(END VIDEO CLIP) KEILAR: So he's downplaying the possibility of some sort of breakthrough there. What do you make of that, Amy?

POPE: Well, I think that's the right answer. What appears to be happening is North Korea is testing the United States, trying to push them towards some sort of negotiation, reopening the talks. The president is right not to kowtow to that and to accept that as an appropriate way of negotiating. But at the same time, there's a more serious question by undergirds all of this, which is, what is the president's strategy in North Korea? What is the diplomatic negotiation going into it behind the scenes? We saw that very publically break down the last time the president was in talks with the North Koreans. And I think the North Koreans are trying to capitalize and exploit that at this moment in time.

KEILAR: I want to bring our Kylie Atwood into this conversation. She's been covering the North Korea story and all of the ins and outs.

And, Kylie, when you see the president saying this and downplaying these expectations, what brought us to this point where he's pouring some cold water on moving forward?

KYLIE ATWOOD, CNN NATIONAL SECURITY REPORTER: Well, they've had no progress since the Hanoi summit, right? I mean we saw just yesterday that the U.S. said that they are going to be suspending their efforts with the North Koreans to look for American war remains. That was the first thing that the Trump administration heralded as a joint effort that the two were working on together. Now they're not getting any answers from the North Koreans. They can no longer do that.

We also heard Pompeo, just a few days ago, say that he doesn't think that the North Koreans are necessarily telling the truth, that they are being forthright in these negotiations. And that comes after President Trump has repeatedly said that he trusts Kim Jong-un and he thinks things are going well. So we are seeing a number of signs here. And the president is putting a very clear point on it now saying they may not actually be ready to negotiate even though the Trump administration and Trump himself really thought that they were.

KEILAR: And -- so where -- where does it move on from here?

ATWOOD: Well, that's the question. I mean, is there going to be another summit or is there not. So, Secretary Pompeo said that he was not sure if there would be one over the summer. Now, obviously, however, the White House would like another summit because it looks good. It puts President Trump on the world stage doing something that no other president has been able to do with North Korea, of course, and especially ahead of 2020 it would be helpful.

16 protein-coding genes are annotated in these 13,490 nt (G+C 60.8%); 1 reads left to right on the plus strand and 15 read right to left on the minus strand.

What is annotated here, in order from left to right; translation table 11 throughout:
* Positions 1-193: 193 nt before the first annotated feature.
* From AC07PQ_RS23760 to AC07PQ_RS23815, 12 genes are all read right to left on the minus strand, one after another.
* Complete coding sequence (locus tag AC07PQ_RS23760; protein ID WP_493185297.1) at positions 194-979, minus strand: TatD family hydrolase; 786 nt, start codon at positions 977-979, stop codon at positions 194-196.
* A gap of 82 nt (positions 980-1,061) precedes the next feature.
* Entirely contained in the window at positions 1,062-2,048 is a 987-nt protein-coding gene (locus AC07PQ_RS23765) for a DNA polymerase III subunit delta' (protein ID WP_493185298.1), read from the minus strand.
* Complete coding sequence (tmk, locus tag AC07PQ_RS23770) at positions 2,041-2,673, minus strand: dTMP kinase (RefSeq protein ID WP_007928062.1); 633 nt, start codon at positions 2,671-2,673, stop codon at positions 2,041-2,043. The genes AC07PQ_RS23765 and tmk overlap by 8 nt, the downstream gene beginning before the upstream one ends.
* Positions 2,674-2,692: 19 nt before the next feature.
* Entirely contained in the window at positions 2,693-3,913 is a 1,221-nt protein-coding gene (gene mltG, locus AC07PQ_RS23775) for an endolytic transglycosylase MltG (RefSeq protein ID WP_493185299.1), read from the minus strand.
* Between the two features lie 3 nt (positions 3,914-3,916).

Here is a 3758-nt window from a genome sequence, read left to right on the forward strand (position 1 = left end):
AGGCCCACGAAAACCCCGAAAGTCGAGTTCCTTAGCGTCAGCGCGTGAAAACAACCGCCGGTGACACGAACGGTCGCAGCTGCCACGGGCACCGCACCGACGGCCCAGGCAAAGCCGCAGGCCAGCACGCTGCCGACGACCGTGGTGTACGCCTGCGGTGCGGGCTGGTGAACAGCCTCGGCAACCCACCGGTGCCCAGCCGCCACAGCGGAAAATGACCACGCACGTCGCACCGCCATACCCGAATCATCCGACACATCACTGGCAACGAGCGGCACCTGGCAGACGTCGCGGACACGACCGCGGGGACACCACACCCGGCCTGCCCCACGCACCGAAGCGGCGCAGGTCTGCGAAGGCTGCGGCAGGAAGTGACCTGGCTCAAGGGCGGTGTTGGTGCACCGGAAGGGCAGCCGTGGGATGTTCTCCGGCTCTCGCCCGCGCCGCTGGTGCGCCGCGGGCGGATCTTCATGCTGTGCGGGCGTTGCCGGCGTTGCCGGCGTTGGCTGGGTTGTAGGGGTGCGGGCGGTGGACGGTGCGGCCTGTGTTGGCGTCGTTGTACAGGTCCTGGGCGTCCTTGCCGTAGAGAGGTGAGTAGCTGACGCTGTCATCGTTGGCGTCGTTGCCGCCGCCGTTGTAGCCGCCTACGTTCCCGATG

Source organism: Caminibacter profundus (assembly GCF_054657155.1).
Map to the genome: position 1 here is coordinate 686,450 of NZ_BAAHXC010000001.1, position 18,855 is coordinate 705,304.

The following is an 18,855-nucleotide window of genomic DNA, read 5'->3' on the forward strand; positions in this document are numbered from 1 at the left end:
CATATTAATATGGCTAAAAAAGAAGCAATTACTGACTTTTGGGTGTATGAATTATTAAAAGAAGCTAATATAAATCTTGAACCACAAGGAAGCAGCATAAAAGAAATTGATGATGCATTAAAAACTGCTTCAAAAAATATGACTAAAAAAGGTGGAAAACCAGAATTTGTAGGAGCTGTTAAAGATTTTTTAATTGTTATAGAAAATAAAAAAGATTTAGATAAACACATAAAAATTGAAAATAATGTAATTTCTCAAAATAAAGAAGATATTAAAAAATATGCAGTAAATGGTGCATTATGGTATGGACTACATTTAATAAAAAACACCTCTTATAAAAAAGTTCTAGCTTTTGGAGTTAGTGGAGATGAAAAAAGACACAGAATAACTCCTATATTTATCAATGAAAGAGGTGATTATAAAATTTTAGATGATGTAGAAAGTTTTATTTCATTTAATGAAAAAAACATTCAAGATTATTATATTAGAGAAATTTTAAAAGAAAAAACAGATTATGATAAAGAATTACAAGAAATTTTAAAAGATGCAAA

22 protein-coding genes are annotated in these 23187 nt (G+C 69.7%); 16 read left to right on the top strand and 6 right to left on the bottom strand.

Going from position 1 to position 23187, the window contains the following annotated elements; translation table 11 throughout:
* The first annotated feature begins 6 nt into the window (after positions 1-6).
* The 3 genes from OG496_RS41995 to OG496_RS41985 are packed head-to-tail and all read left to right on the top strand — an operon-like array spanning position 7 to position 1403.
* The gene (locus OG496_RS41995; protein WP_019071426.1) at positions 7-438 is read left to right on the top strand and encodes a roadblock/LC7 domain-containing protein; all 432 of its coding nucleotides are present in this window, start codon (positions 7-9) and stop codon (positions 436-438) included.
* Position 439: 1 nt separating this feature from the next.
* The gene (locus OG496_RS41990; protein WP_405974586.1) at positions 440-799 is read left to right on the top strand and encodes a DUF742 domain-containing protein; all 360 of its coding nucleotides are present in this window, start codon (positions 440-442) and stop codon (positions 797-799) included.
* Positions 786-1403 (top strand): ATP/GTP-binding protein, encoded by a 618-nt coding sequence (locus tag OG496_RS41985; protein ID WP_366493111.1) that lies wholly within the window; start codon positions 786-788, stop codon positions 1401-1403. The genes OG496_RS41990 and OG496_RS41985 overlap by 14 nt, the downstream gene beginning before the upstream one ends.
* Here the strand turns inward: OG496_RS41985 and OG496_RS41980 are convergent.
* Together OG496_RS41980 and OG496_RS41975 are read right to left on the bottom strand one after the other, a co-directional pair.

But if they can't accomplish anything, they don't want to walk out looking extremely lame and like they haven't been able to push the ball forward anymore. So maybe both sides are going to dial it back. We have to see how North Korea responds and how other actors like Russia, who is now meeting with Kim Jong-un, get more involved, and if they have any impact.

KEILAR: Yes, a summit to what end?

Kylie Atwood, thank you so much. Amy Pope, really appreciate your perspective as well.

And we do have more on our break news.

The president sounding off on a lot of things, including the Republican-led committee that just issued his son, Donald Trump Junior, a subpoena. What are they looking for here?

Plus, the president laugh when someone at one of his rallies suggests that the U.S. should shoot migrants.

And stunning video of what was found during a raid of a mansion, which includes more than a thousand weapons.


[13:29:03] KEILAR: Twice in two weeks now students have sacrificed their lives to save their friends from a school shooter. High school and college students who were displaying the kinds of acts of valor for which trained soldiers receive medals of honor. This is the reality of school violence in America right now.

Last week, 21-year-old Riley Howell died tackling a shooter at UNC- Charlotte. Authorities say that Howell's actions helped end what could have been a massacre.

And then earlier this week, a shooter opened fire at a school in Colorado, and 18-year-old Kendrick Castillo lunged to the gunman, a move that saved his classmates, but cost him his life. Three other students helped disarm the shooter there. One of the boys speaking out about the attack and Kendrick's heroism.


BRENDAN BIALY, STUDENT WHO HELPED STOP SHOOTER: I remember just feeling absolute and complete fear when he walked in. But once movement started, it's either fight or flight. And I'm just more than happy to know that what I thought I'd be able to do in a situation like that was the reality of what I did.

[13:30:02] And I want to make something very, very clear. Kendrick Castillo died a legend. He died a trooper.